Of course, one of the problems is you can't rely on having addressed the old issues. It's amazing how many really smart people would rather steal from poor people or take advantage of less sophisticated folks rather than use their same talents to legitimately make money and do well. Like cybercriminals, you know, those are all such smart people. So anyhow, that's the way it was. And we just barely had a draft completed in time for the crossover, the introduction deadline in April of '99.
And by that time, we had a draft that I was able to take to my members. And our members' first reaction – first my legislative committee and then my executive committee and then my board, because this was big stuff – was “No, we're not going to. You know we worked so hard to get most of this stuff deregulated. We're not going to put new regulations on. We will just refinance all of these people in North Carolina out of their bad mortgages.” And I said, “Well, when you see the sophistication to which they were locked into these bad mortgages, plus some of these people can't qualify for any mortgage, mortgages were made to them that should not have been.” I said, “You will find, I believe, that you can't do that.” And so I brought them a lot of the material [we had reviewed in our working group,] and eventually they said, “This is the worst thing we've ever seen.”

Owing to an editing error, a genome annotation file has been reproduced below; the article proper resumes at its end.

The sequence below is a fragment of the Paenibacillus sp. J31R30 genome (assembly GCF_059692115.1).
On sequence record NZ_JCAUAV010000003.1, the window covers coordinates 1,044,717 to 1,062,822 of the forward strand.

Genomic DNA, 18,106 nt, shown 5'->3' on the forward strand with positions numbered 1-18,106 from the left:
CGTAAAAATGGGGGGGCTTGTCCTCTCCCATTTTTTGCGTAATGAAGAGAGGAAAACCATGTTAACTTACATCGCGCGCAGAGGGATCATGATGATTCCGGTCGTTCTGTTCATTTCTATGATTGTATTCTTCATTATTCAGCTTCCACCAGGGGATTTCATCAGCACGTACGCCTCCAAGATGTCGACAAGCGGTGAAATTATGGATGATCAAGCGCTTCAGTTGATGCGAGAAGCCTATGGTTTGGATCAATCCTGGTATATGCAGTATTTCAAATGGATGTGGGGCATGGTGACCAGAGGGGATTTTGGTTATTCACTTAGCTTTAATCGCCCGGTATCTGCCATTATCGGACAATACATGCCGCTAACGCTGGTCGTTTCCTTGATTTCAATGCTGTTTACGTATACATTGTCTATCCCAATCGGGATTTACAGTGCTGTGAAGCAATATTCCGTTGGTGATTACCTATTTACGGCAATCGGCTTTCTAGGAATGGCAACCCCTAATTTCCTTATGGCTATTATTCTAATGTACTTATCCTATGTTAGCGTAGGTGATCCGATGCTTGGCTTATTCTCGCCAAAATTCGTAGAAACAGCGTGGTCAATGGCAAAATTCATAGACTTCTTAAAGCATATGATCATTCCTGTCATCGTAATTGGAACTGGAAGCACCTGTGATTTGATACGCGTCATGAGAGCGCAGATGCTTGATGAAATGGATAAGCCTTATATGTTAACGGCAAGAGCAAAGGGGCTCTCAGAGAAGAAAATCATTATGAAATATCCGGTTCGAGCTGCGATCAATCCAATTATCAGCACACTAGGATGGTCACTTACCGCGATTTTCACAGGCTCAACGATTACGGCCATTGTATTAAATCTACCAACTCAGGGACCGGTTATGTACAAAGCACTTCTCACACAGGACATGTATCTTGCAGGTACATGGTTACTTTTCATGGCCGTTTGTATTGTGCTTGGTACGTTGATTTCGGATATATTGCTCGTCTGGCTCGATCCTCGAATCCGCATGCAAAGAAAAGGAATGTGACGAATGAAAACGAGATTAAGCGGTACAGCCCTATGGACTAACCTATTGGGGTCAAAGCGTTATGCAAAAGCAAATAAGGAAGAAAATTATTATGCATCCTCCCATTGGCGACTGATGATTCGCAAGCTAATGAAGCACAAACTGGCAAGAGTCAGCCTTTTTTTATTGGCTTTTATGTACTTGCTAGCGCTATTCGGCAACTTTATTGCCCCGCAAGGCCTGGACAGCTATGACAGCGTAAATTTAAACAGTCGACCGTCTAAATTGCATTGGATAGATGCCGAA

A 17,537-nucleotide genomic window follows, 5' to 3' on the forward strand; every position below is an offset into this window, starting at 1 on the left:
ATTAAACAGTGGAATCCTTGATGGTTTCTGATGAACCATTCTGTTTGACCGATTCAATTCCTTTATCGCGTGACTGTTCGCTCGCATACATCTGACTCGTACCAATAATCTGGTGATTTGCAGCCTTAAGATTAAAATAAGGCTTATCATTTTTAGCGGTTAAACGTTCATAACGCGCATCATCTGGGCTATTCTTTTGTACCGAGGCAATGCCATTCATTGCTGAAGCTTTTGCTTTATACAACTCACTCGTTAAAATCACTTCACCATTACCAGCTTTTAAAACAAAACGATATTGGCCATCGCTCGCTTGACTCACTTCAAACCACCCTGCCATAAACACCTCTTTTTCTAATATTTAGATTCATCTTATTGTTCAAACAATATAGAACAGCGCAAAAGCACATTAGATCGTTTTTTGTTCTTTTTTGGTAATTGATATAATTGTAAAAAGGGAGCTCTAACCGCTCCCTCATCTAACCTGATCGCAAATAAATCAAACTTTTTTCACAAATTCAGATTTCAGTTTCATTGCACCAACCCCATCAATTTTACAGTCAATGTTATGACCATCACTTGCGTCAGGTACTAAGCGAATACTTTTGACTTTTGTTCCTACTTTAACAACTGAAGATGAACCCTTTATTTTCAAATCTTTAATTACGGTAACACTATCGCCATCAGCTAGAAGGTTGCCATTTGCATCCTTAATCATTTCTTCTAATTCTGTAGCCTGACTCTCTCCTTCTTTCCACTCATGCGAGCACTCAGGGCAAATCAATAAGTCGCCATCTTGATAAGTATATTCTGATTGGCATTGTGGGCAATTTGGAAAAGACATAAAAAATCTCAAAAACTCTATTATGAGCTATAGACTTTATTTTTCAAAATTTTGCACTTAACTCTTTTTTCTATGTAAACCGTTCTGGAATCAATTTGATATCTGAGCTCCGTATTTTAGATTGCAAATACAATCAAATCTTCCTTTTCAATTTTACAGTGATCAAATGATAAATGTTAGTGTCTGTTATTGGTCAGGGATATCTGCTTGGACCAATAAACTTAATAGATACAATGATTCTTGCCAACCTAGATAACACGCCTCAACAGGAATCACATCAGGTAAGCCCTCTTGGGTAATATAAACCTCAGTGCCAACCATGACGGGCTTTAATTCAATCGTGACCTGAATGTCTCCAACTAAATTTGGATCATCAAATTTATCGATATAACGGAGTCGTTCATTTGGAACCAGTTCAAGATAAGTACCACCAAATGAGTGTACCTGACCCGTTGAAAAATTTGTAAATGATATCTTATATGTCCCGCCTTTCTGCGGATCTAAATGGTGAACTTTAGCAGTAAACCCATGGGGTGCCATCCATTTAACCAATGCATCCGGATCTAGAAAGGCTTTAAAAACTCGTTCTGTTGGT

And they gave me pretty much carte blanche to go ahead with the kinds of things we were talking about with the understanding that I did have some of the attorneys from our bigger companies looking at this stuff and having input and going back, but always with the idea of getting a product that we could support. When it came to the end, the big three all got behind it. We did, the Mortgage Bankers [Association] did, and the Center for Responsible Lending and Self-Help, the Attorney General's Office supported it. All the people you're going to be talking to pretty much supported the bill. And at that time, the attorney general was Mike Easley, and the senator that handled the bill was somebody you may have heard of, Roy Cooper.